What does it cost to live in Chicago?
Renting a one-bedroom apartment in desirable central neighborhoods like Lincoln Park, West Town, and the Near North Side costs between $1,750 and $2,000 per month, according to apartment rental site Zumper. (Zumper also puts the average cost of a one-bedroom in Chicago at slightly higher than Zillow, at $1,670.) Single renters can save by looking for place in further-out neighborhoods like Kenwood, Rogers Park, and Irving Park, where average rents for a one-bedroom are all under $1,000 a month.
Whether you rent or buy you’ll have to pay utilities. According to numbeo.com, a basic utilities package of electricity, heating, water and garbage costs $121.16 in Chicago. If you add internet you’ll pay around $40.14. That’s below the national average of $47.83 and cheaper than internet in the rest of the country’s 10 largest cities.
With the essentials of housing, utilities and transportation covered, that leaves food. According to numbeo.com, a three-course meal for two in a mid-range Chicago restaurant will cost you $65.oo. A meal at an inexpensive Chicago restaurant costs $12. Whether you go fancy or no-frills, you’ll pay a 1.25% additional meals tax in downtown Chicago and a 0.25% meals tax outside of downtown. That’s on top of the state and local sales taxes.
What about taxes? As we mentioned, groceries in Chicago are subject to a 2.25% sales tax on food. That’s rare in the US. Then there’s the restaurant tax to worry about. Oh, and starting in January 2016, sales tax in Cook County will rise to 10.25%.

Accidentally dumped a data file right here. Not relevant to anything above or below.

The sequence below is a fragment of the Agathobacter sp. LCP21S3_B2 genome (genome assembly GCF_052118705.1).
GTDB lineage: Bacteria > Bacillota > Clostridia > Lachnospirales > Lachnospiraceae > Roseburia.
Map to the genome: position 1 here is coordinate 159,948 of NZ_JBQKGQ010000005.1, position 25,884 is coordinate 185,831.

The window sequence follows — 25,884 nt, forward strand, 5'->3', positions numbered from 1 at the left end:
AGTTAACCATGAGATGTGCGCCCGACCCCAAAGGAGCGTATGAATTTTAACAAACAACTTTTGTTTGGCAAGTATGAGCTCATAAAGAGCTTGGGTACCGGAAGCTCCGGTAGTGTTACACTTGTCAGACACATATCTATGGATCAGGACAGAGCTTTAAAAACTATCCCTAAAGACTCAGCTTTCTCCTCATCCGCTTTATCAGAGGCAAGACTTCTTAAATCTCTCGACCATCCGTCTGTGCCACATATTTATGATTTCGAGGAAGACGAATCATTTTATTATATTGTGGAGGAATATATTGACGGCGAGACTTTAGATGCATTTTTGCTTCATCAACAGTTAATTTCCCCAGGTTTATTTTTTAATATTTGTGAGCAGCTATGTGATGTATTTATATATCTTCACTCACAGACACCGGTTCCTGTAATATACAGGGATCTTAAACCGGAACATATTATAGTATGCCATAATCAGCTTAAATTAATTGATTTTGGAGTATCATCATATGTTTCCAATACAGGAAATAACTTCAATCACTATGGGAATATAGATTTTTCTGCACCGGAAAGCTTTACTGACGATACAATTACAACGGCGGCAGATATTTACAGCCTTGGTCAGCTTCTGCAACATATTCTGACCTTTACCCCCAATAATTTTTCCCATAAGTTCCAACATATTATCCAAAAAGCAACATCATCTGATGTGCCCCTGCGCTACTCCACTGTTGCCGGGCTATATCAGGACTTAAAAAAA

Plus, Illinois has the second-highest property taxes in the nation. The statewide average effective property tax rate is 2.13%. That’s almost twice the national average. When it comes to income taxes, Chicago keeps things simple, though. Illinois has a flat income tax of 5%.
Chicago isn’t lacking in entertainment options. There’s the famous Lollapalooza music festival every summer, the improv institution Second City and, for traditionalists, the Chicago Symphony Orchestra, one of the “Big Five” American orchestras.
If you love sports, baseball is a very accessible sport, as cheap seats can often be had for less than the cost of a movie. If you go out out to four Chicago Cubs games, and then enjoy four pints of beer out at a sports bar in Wrigleyville, you can expect this to set you back about $122 a month.
If you love theatre, Chicago is filled with amazing world class productions like the Blue Man Group. Seeing shows like this, and then recounting the evening of entertainment over four cocktails at a hip Chicago nightclub will cost you $344 a month.
Chicago is a city known for its many distinctive neighborhoods. No matter your price point, your social scene, or your living needs, the city offers something for everyone.
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